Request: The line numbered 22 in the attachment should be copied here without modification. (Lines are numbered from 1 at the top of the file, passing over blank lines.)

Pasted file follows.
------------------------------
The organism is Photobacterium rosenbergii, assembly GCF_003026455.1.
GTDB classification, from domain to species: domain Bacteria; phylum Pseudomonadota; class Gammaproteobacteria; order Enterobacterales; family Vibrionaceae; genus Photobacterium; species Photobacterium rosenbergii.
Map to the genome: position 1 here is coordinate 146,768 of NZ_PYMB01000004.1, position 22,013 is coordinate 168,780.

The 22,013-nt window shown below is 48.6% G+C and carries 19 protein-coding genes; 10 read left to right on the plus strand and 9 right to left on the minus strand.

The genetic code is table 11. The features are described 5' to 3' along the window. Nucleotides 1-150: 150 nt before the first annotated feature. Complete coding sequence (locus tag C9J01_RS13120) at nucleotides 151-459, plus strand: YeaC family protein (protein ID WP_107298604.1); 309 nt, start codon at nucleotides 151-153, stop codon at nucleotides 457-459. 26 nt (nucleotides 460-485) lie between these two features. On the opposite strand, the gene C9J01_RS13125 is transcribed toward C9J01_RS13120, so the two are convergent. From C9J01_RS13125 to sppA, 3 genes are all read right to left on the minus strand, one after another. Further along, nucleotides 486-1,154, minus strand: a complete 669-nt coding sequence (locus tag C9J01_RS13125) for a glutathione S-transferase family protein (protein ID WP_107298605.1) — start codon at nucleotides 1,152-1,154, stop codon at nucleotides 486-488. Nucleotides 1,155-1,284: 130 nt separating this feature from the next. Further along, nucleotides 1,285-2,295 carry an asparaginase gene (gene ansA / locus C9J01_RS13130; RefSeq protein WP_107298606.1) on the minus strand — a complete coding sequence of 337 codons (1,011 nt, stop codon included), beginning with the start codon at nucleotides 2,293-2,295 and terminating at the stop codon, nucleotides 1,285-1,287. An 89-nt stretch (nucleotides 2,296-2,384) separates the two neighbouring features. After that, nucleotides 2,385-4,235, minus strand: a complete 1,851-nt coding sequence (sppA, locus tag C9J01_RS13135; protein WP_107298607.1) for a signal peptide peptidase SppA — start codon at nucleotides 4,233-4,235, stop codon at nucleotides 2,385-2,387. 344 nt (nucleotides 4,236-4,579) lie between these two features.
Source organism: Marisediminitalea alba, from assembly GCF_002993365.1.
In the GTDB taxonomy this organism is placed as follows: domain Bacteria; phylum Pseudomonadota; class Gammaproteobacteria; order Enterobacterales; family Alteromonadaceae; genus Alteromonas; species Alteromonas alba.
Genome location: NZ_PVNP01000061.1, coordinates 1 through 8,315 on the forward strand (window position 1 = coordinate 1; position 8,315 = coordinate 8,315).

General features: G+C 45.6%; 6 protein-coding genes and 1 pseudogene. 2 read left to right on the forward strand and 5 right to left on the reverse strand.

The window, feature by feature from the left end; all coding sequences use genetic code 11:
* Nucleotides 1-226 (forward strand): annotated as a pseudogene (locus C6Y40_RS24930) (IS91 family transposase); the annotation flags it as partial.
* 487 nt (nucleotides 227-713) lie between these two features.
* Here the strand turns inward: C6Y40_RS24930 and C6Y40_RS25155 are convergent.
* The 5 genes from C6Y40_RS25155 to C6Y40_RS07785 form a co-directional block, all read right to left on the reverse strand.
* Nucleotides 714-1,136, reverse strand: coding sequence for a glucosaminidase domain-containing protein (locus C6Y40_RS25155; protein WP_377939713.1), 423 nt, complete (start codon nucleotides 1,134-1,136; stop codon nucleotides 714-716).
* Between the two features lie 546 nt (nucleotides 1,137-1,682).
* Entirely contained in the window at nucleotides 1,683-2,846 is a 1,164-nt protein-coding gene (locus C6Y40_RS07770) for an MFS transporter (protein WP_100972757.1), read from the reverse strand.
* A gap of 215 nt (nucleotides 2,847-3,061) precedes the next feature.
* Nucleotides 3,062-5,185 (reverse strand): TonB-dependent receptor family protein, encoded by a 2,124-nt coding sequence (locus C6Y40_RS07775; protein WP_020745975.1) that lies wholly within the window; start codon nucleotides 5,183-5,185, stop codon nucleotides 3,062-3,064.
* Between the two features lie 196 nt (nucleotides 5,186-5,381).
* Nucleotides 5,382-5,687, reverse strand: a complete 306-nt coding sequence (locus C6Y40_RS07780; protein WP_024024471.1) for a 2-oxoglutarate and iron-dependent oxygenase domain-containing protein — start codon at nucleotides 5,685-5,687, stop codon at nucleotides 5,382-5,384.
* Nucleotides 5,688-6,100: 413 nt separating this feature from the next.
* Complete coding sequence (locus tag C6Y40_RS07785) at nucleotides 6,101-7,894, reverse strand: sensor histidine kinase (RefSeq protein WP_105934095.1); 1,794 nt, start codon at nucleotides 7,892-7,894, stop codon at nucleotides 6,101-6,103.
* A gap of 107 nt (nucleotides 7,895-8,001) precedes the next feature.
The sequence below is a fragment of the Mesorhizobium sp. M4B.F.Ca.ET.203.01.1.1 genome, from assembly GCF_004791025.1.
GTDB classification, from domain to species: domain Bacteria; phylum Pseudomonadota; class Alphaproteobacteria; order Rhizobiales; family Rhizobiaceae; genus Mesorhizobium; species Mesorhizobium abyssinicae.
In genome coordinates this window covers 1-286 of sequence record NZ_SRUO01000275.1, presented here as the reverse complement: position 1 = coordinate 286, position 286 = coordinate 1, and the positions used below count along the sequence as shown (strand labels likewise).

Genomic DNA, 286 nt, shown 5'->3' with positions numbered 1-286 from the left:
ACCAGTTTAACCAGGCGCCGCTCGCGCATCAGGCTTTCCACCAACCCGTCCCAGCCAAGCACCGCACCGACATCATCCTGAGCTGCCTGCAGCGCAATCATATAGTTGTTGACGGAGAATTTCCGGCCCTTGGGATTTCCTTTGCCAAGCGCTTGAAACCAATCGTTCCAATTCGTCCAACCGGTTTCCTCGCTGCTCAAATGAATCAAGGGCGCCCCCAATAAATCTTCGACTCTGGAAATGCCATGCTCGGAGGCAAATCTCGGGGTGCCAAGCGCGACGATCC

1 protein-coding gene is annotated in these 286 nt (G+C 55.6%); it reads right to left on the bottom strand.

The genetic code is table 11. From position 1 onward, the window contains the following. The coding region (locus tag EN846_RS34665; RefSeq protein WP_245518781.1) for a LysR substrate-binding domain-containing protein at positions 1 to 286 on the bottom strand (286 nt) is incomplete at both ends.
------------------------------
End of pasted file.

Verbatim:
* Nucleotides 5,688-6,100: 413 nt separating this feature from the next.